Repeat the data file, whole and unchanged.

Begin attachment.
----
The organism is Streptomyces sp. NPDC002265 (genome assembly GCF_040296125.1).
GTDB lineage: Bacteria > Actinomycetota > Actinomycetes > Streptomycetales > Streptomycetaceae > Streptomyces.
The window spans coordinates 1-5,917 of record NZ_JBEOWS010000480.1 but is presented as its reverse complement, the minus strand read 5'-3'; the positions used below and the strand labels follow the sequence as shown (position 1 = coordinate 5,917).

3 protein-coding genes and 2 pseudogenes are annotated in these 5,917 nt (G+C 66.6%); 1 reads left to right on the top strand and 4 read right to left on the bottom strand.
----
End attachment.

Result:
The organism is Streptomyces sp. NPDC002265 (genome assembly GCF_040296125.1).
GTDB lineage: Bacteria > Actinomycetota > Actinomycetes > Streptomycetales > Streptomycetaceae > Streptomyces.
The window spans coordinates 1-5,917 of record NZ_JBEOWS010000480.1 but is presented as its reverse complement, the minus strand read 5'-3'; the positions used below and the strand labels follow the sequence as shown (position 1 = coordinate 5,917).

3 protein-coding genes and 2 pseudogenes are annotated in these 5,917 nt (G+C 66.6%); 1 reads left to right on the top strand and 4 read right to left on the bottom strand.